Trustee Election
These are the original issues in this subcategory
  • CHILD FARMWORKERS
  • ERGONOMICS STANDARDS
  • SWEATSHOPS
Winning Issue » SWEATSHOPS


Many consumer products including clothes, shoes, appliances, electronics and toys are made in Asian and Central American factories. Workers in these factories are often subjected to low pay, long hours, abusive supervisors, and poorly lighted or ventilated workplaces. In 2013, an eight story building collapsed in Bangladesh killing 1,127 garment workers. Several factories housed in this unsafe building sold apparel to many of the largest Western clothing retailers. Soon after this disaster, the European Union threatened to limit Bangladesh’s duty-free trade access if garment companies didn’t help make factories safer. At least 69 European retailers then signed a legally-binding agreement to improve factory safety conditions. The “Accord on Fire and Building Safety in Bangladesh” provides for independent safety inspections along with help financing fire-safety and building improvements in these garment factories. Nearly all American garment companies have refused to sign this accord because they would not agree to the use of binding arbitration to resolve disputes.

Advocates say sweatshops are just as prevalent here as they are in foreign countries, producing many of the shirts, dresses, blouses and skirts sold on the racks of big American clothing retailers. A Labor Department survey of state-registered cutting and sewing shops in New York and Los Angeles found that nearly two-thirds of these operations don't pay their workers minimum wages or overtime. This ratio would have undoubtedly been much higher if the survey included the hundreds or thousands of fly-by-night operations that don't bother to register with a state. Advocates claim it is not uncommon for the employees of American garment manufacturers to be crowded together in small rooms with few facilities, being irregularly paid a mere dollar or two per hour. Most of these workers don't complain to authorities because English is not their native language and because they fear being deported. Advocates say there is not enough inspectors to police this industry.


Pending Legislation: None




Options


  • I oppose reforming current sweatshop policy and wish to donate resources to the campaign committee of either Rep. Paul Ryan or Sen. Mitch McConnell
  • I support sponsoring a bill to deny Bangladesh’s duty-free trade access to American garment firms until these companies sign the Accord on Fire and Building Safety in Bangladesh, and also wish to donate resources to the campaign committee of Rep. Charles Rangel (NY) or to an advocate group currently working with this issue
  • I support sponsoring a bill to hire additional inspectors to police the American garment manufacturing industry, and also wish to donate resources to the campaign committee of Rep. Charles Rangel (NY) or to an advocate group currently working with this issue


Winning Option
  • I support sponsoring a bill to deny Bangladesh’s duty-free trade access to American garment firms until these companies sign the Accord on Fire and Building Safety in Bangladesh, and also wish to donate resources to the campaign committee of Rep. Charles Rangel (NY) or to an advocate group currently working with this issue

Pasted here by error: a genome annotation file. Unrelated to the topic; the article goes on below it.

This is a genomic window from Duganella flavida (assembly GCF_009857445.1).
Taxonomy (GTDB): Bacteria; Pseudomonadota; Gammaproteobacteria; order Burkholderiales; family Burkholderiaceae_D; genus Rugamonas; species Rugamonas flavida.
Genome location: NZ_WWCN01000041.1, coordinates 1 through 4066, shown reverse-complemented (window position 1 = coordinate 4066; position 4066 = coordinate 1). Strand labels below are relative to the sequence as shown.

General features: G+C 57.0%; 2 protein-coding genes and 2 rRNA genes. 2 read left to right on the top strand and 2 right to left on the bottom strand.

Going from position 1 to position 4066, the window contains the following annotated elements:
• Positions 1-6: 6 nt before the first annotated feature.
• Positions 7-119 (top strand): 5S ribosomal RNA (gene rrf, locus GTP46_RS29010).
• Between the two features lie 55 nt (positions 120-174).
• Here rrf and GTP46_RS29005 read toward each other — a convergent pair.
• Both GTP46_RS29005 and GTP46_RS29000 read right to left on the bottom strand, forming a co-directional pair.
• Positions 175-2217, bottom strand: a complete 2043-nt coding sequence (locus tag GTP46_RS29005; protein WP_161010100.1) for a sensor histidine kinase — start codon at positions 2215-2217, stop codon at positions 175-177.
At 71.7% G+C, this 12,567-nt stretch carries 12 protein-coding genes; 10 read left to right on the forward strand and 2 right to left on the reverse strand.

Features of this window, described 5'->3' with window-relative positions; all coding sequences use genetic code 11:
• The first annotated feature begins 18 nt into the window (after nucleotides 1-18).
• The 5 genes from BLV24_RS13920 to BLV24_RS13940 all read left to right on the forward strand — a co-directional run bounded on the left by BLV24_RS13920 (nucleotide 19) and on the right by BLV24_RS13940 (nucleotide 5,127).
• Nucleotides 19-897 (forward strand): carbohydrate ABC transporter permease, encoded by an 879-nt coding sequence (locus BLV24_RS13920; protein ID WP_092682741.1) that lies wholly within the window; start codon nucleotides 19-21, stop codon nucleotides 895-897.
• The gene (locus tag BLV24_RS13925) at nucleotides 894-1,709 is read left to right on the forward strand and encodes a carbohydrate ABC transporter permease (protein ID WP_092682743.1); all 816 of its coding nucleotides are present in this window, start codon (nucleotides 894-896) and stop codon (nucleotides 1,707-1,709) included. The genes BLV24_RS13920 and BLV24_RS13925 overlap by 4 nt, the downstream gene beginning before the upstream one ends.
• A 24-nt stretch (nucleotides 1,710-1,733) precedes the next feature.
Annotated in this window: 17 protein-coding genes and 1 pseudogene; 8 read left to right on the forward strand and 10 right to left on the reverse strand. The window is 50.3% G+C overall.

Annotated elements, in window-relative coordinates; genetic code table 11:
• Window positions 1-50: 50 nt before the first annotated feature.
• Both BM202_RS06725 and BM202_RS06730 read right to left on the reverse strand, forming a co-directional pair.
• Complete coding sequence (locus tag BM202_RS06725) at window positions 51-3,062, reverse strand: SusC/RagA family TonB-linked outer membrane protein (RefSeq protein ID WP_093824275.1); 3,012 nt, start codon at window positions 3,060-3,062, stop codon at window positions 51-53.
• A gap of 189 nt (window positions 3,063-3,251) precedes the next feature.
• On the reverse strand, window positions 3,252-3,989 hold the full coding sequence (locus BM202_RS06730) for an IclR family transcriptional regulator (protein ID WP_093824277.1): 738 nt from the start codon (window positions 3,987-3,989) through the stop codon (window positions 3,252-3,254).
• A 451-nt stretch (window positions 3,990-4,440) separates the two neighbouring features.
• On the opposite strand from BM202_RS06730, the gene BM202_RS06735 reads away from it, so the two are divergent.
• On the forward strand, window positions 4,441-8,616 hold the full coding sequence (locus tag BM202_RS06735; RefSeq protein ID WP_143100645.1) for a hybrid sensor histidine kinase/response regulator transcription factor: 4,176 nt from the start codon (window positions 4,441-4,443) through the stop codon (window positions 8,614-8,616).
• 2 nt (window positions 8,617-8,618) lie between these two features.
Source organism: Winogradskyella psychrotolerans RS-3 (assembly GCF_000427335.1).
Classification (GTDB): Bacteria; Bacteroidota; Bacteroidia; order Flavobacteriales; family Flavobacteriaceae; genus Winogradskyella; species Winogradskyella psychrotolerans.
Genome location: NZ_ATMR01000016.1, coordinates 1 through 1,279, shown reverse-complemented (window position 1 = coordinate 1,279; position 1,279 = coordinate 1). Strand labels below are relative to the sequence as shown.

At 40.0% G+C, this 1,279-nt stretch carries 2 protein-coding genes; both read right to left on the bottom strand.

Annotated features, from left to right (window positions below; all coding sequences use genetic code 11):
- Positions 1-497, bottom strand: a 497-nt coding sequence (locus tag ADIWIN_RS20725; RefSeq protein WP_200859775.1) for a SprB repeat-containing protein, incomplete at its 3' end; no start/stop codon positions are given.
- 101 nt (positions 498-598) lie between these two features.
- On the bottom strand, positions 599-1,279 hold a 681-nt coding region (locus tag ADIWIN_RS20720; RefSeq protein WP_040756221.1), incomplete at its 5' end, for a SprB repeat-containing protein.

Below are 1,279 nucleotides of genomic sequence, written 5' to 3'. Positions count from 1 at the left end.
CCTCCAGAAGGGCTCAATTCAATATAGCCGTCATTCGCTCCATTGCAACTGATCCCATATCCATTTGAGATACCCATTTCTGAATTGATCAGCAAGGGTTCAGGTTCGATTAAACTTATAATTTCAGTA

There has been $0.00 pledged in support of this issue
Trustee Candidates

If elected as a trustee, the campaign committee of Rep. Charles Rangel (NY) (or an alternate legislator) will be unconditionally awarded the funds pledged to this issue along with a letter requesting him to favorably consider sponsoring a bill to limit Bangladesh’s duty-free trade access unless American garment firms sign the Accord on Fire and Building Safety in Bangladesh.

If elected as a trustee, the Institute for Global Labor and Human Rights will be awarded the funds pledged to this issue along with a letter requesting these funds be used to work and advocate for the promotion and defense of internationally recognized worker rights and for U.S. garment manufacturers to sign the Accord on Fire and Building Safety in Bangladesh.

The Institute for Global Labor and Human Rights (the Institute) is a non-profit 501(c)(3) human rights organization dedicated to the promotion and defense of internationally recognized worker rights in the global economy. Founded in 1981, the Institute's research, in-depth reports, high profile public campaigns and widespread media coverage have been instrumental in creating the anti-sweatshop movement in the United States and internationally. The Institute is headquartered in Pittsburgh with regional offices in Dhaka and San Salvador and research/advocacy partnerships in China, Jordan, Central America and South Asia. The mission of the Institute is to promote and defend human, women's and workers' rights in the global economy. With a widespread and highly experienced team of international advocates, the Institute responds to appeals for support from exploited workers all over the developing world who produce goods for export to the U.S. It undertakes in-depth research, public education and popular campaigns that empower the American people to provide support and solidarity to workers struggling to defend their most basic rights. It states that as workers across the developing world fight for their right to work in dignity, in healthy and safe workplaces, to earn a living wage and to organize independent unions, the Institute will provide solidarity and international visibility to support their efforts, and will continue to demand that corporations be held legally accountable to respect core internationally recognized worker rights standards.
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Trustee Election - Opening Date
April 9, 2020
Trustee Election - Closing Date
April 15, 2020